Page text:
Tuesday, September 3, 2002
Los Angeles On Wednesday, Justin Guarini or Kelly Clarkson will be anointed an "American Idol" by television viewers. The winner's first single will be out in less than two weeks, the first album two months after that.
That's the certainty awaiting the finalists in Fox's hit talent competition, which started out with 10,000 aspiring pop stars hoping for a TV magic-carpet ride to fame.
After that? Get out the crystal ball. The top contestants have a shot at lasting careers if hard work, artistic growth and a sometimes-fickle public fall into line, say music industry insiders.
For now, even the show's co-executive producer admits the idol title is in name only for Guarini, 23, of Doylestown, Pa., or Clarkson, 20, of Burleson, Tex.
"This program or programs like it are great platforms for a career, but they don't guarantee any career," said Nigel Lythgoe. "Their music, at the end of the day, and where they take their music and the quality of their songs is going to do that."
Billboard's Geoff Mayfield agreed.
"You really can't bet on how someone's going to fare until a record is made and it hits the stores," said Mayfield, director of charts for Billboard. Since artist development is "a gamble and risk anyway," he said, the contestants' chances are as good as any.
Independent producer 7 Aurelius, who has worked with stars including Mary J. Blige, Janet Jackson and Jennifer Lopez, expressed confidence that the show's best would find success.
"It already worked overseas," Aurelius said, referring to the hit records produced by the three top finishers in Britain's "Pop Idol," the model for "American Idol."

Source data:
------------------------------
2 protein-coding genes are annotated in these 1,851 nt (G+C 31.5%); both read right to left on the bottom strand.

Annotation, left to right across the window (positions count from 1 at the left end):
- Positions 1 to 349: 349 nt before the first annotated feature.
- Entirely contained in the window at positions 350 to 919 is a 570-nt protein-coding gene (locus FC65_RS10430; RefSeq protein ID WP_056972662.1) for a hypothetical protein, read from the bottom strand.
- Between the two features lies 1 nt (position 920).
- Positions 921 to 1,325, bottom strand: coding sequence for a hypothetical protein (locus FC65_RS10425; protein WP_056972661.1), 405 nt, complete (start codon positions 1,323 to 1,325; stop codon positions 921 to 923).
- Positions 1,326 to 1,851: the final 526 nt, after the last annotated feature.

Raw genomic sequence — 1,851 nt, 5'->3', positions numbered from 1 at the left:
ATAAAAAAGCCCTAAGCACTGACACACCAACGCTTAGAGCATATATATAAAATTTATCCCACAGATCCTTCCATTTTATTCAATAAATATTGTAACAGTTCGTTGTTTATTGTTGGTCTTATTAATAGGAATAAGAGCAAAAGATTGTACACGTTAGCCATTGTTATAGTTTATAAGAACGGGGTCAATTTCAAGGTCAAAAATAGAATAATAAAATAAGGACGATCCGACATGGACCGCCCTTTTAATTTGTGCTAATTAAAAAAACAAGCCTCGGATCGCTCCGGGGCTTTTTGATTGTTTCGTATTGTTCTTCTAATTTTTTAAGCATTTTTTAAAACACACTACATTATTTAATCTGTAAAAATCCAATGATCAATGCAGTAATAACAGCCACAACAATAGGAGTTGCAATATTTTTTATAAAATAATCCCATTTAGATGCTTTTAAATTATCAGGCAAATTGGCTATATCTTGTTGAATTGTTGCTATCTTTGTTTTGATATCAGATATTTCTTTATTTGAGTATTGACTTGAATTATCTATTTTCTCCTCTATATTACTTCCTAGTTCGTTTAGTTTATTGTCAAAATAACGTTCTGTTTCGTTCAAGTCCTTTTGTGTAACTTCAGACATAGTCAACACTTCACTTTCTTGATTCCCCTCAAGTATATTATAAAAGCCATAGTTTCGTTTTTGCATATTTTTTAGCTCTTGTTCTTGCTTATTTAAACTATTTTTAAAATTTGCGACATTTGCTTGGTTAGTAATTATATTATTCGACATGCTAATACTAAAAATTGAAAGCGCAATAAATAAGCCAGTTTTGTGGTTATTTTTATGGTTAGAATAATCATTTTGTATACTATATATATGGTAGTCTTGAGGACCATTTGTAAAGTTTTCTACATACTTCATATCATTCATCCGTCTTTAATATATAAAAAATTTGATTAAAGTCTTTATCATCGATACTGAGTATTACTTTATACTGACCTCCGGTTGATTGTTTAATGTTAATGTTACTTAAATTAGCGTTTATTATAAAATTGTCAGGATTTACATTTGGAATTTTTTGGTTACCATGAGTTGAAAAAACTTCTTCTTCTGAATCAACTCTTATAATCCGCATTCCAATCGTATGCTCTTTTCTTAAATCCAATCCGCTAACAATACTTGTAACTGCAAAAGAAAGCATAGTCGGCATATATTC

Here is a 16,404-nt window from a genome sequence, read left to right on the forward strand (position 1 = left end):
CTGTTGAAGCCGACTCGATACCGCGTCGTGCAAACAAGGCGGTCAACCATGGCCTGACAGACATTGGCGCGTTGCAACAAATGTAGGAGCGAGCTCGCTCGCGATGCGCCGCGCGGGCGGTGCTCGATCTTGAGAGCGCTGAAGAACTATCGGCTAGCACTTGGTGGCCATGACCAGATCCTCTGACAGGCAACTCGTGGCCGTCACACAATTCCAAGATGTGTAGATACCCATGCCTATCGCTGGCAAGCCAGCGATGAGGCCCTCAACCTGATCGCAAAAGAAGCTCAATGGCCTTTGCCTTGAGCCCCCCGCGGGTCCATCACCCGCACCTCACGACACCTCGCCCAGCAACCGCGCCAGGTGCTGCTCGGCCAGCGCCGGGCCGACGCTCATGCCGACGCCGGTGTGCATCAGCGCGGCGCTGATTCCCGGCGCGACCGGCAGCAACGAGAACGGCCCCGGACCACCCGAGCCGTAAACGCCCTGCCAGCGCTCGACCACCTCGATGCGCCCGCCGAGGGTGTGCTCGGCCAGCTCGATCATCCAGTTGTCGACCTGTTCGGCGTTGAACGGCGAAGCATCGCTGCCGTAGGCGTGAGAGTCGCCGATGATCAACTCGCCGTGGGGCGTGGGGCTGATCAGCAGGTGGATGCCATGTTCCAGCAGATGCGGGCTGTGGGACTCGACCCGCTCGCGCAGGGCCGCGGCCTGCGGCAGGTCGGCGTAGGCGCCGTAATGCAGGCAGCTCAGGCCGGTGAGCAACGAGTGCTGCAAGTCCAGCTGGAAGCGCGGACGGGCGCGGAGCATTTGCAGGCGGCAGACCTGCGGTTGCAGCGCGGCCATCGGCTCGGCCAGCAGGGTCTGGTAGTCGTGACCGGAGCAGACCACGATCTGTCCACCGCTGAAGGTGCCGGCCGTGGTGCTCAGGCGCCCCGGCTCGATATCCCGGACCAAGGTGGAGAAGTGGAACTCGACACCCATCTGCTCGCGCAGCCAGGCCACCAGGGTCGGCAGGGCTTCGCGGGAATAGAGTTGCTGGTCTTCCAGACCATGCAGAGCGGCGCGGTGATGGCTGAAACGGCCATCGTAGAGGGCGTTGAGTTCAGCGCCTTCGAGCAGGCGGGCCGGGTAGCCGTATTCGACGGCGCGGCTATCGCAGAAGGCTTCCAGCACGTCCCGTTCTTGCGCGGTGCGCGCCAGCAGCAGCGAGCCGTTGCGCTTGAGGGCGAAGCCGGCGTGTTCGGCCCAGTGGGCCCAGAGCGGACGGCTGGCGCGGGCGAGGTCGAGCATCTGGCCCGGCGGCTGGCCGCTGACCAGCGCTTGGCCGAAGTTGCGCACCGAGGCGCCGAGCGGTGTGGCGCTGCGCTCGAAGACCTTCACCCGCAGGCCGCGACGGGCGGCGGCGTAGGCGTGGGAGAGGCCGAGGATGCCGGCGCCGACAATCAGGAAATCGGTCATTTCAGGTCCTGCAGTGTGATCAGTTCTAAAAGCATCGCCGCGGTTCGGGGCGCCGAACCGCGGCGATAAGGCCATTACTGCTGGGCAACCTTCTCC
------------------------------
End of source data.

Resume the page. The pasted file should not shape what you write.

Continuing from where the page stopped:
He pronounced himself ready to work with Nikki McKibbin, 23, of Grand Prairie, Tex. who just missed out on the finals. ("I want to sign her. Print that," Aurelius said.)
There's precedent for enduring talent-show fame. Ed McMahon's "Star Search" (1983-95) gave us Rosie O'Donnell and Britney Spears. "The Original Amateur Hour," which aired from 1948-1960 with host Ted Mack, included 7-year-old Gladys Knight and college student Pat Boone among its winners. Radio's "Major Bowes' Amateur Hour" boasted the biggest idol of them all, in 1937: Frank Sinatra.
A smash hit
"American Idol" contestants seem to have a ready-made market. The series started out with a healthy summer audience of 11.5 million when it debuted June 11; viewership swelled to nearly 17 million last week as the contestants were pared to the final two.
Fox crows it has the highest-rated summer series among the young adult viewers favored by advertisers.
The number of callers voting for their favorite has swelled to more than 14 million weekly. That includes, however, "power dialers" making thousands of calls in a bid to change the voting outcome ï¿½ which the producers maintain has had a statistically insignificant impact.
"We get to pick the winner," 15-year-old fan Ashley Knoblach said, explaining the show's appeal as she and several friends waited to take their seats at a taping last week in Hollywood's Kodak Theatre. Will they buy their records? Yes, they nod in enthusiastic unison.
The two-part finale airs today (8-9 p.m. CDT) and Wednesday (7-9 p.m. CDT). Guarini and Clarkson will perform the first night and votes will be cast; the results will be announced the second night.
They've come a long way
There's no cutthroat gamesmanship, at least none apparent, between the finalists. "This show, I'm going to be completely relaxed," Clarkson said in an interview. "Whoever wins, wins."
Predicted Guarini: "It's gonna be a lot of fun."